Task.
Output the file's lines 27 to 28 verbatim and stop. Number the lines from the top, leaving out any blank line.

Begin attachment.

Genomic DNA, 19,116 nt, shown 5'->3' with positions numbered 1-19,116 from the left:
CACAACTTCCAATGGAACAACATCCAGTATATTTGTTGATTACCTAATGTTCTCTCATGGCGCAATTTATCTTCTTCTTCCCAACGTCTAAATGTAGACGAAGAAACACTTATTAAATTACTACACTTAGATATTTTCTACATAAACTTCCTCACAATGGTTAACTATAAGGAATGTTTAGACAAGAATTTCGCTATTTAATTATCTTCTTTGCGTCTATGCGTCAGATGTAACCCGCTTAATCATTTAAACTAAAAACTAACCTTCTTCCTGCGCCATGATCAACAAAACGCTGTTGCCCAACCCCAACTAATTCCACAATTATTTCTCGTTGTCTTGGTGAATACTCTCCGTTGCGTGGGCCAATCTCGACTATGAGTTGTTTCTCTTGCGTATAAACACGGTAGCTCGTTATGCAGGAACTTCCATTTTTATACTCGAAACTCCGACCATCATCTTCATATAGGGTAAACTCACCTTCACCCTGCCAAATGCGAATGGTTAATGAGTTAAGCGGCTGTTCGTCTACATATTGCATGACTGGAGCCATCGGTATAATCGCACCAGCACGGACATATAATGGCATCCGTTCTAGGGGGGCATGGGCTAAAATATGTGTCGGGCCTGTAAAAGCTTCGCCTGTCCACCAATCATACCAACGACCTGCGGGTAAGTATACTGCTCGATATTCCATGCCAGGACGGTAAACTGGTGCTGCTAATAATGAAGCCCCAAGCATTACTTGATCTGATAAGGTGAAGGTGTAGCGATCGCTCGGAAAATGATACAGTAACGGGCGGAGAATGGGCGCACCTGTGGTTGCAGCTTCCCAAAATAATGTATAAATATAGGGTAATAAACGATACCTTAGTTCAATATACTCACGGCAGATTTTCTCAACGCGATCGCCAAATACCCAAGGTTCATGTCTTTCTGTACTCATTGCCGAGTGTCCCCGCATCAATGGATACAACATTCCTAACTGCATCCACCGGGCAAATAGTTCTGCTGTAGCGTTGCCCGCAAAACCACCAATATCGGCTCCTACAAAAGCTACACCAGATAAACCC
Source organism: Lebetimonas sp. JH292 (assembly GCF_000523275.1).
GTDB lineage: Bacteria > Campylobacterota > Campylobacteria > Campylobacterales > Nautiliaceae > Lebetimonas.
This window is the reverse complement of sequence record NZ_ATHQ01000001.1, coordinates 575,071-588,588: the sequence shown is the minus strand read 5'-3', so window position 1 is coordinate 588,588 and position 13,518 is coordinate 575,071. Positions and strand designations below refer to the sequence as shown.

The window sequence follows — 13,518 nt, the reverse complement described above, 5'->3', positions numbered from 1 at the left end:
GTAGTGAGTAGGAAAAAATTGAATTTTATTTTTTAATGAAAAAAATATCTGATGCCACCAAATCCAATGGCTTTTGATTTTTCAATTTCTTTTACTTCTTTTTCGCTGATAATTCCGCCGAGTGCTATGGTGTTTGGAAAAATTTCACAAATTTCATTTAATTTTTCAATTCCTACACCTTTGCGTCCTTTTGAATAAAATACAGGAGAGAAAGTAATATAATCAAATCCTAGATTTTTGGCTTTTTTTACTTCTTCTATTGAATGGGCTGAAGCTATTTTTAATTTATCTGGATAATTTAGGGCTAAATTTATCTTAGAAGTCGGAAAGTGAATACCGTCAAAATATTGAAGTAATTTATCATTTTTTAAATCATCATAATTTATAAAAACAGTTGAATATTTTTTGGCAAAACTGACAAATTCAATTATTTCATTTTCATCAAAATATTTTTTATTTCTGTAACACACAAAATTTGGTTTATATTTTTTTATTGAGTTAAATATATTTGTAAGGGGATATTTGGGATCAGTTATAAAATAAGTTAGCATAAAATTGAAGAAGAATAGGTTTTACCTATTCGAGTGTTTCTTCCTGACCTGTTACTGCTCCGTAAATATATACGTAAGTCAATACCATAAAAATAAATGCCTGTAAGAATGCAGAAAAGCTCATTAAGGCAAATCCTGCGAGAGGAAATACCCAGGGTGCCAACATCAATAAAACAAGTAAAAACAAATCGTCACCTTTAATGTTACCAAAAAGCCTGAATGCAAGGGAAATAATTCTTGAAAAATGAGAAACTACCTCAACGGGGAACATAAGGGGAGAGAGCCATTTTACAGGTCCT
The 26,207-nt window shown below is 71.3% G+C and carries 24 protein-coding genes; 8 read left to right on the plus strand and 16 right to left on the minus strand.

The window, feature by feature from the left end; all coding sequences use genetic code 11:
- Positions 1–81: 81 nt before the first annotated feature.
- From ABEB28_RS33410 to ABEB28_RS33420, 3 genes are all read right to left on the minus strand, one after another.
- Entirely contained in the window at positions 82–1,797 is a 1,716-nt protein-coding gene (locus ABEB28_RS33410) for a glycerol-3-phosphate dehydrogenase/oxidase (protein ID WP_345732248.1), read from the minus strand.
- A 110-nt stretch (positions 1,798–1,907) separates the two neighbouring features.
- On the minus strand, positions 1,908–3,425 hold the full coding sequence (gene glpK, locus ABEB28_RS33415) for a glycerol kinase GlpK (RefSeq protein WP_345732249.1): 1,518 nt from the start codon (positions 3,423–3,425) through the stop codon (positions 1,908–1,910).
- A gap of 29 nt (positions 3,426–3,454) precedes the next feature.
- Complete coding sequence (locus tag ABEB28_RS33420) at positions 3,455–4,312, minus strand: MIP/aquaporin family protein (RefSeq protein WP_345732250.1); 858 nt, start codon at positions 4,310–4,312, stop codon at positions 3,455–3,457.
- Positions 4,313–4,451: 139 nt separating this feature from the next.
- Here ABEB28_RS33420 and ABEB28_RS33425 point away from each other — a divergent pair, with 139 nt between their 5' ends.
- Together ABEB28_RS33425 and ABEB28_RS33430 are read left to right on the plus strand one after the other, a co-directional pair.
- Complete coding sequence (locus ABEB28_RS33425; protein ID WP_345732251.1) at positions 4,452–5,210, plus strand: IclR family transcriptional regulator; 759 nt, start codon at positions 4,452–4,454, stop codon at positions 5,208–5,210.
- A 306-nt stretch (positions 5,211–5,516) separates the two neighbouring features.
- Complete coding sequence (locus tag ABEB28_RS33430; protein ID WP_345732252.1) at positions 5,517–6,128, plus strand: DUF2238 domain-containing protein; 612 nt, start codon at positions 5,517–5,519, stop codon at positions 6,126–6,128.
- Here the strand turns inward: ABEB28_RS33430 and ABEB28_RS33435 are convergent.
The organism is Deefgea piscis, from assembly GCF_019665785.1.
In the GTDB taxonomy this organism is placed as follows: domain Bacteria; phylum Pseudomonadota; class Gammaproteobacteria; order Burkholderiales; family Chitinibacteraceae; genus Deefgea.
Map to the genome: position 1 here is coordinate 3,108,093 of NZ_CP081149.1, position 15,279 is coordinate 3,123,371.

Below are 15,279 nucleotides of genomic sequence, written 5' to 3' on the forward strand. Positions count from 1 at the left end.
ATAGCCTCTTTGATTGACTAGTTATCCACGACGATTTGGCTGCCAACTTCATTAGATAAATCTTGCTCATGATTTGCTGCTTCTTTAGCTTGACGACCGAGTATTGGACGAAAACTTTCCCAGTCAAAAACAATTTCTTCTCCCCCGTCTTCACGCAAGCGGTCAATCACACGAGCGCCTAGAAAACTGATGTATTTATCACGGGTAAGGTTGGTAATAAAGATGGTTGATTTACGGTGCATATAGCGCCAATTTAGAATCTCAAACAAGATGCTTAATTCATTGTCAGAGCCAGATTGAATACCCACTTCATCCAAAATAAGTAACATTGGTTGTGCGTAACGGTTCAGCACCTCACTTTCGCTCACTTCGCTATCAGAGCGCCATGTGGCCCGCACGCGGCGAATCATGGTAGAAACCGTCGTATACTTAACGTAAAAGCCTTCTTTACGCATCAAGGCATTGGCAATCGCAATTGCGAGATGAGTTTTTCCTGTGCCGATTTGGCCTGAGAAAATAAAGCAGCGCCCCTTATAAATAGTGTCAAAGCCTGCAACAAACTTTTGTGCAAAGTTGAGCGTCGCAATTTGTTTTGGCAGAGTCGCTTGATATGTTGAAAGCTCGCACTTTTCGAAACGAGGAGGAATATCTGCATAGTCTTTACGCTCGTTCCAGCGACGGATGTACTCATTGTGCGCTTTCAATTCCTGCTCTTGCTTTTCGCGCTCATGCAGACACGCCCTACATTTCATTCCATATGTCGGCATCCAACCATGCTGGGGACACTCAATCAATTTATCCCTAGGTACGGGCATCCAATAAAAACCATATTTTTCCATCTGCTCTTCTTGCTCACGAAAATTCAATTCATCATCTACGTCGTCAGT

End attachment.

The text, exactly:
Below are 15,279 nucleotides of genomic sequence, written 5' to 3' on the forward strand. Positions count from 1 at the left end.
ATAGCCTCTTTGATTGACTAGTTATCCACGACGATTTGGCTGCCAACTTCATTAGATAAATCTTGCTCATGATTTGCTGCTTCTTTAGCTTGACGACCGAGTATTGGACGAAAACTTTCCCAGTCAAAAACAATTTCTTCTCCCCCGTCTTCACGCAAGCGGTCAATCACACGAGCGCCTAGAAAACTGATGTATTTATCACGGGTAAGGTTGGTAATAAAGATGGTTGATTTACGGTGCATATAGCGCCAATTTAGAATCTCAAACAAGATGCTTAATTCATTGTCAGAGCCAGATTGAATACCCACTTCATCCAAAATAAGTAACATTGGTTGTGCGTAACGGTTCAGCACCTCACTTTCGCTCACTTCGCTATCAGAGCGCCATGTGGCCCGCACGCGGCGAATCATGGTAGAAACCGTCGTATACTTAACGTAAAAGCCTTCTTTACGCATCAAGGCATTGGCAATCGCAATTGCGAGATGAGTTTTTCCTGTGCCGATTTGGCCTGAGAAAATAAAGCAGCGCCCCTTATAAATAGTGTCAAAGCCTGCAACAAACTTTTGTGCAAAGTTGAGCGTCGCAATTTGTTTTGGCAGAGTCGCTTGATATGTTGAAAGCTCGCACTTTTCGAAACGAGGAGGAATATCTGCATAGTCTTTACGCTCGTTCCAGCGACGGATGTACTCATTGTGCGCTTTCAATTCCTGCTCTTGCTTTTCGCGCTCATGCAGACACGCCCTACATTTCATTCCATATGTCGGCATCCAACCATGCTGGGGACACTCAATCAATTTATCCCTAGGTACGGGCATCCAATAAAAACCATATTTTTCCATCTGCTCTTCTTGCTCACGAAAATTCAATTCATCATCTACGTCGTCAGT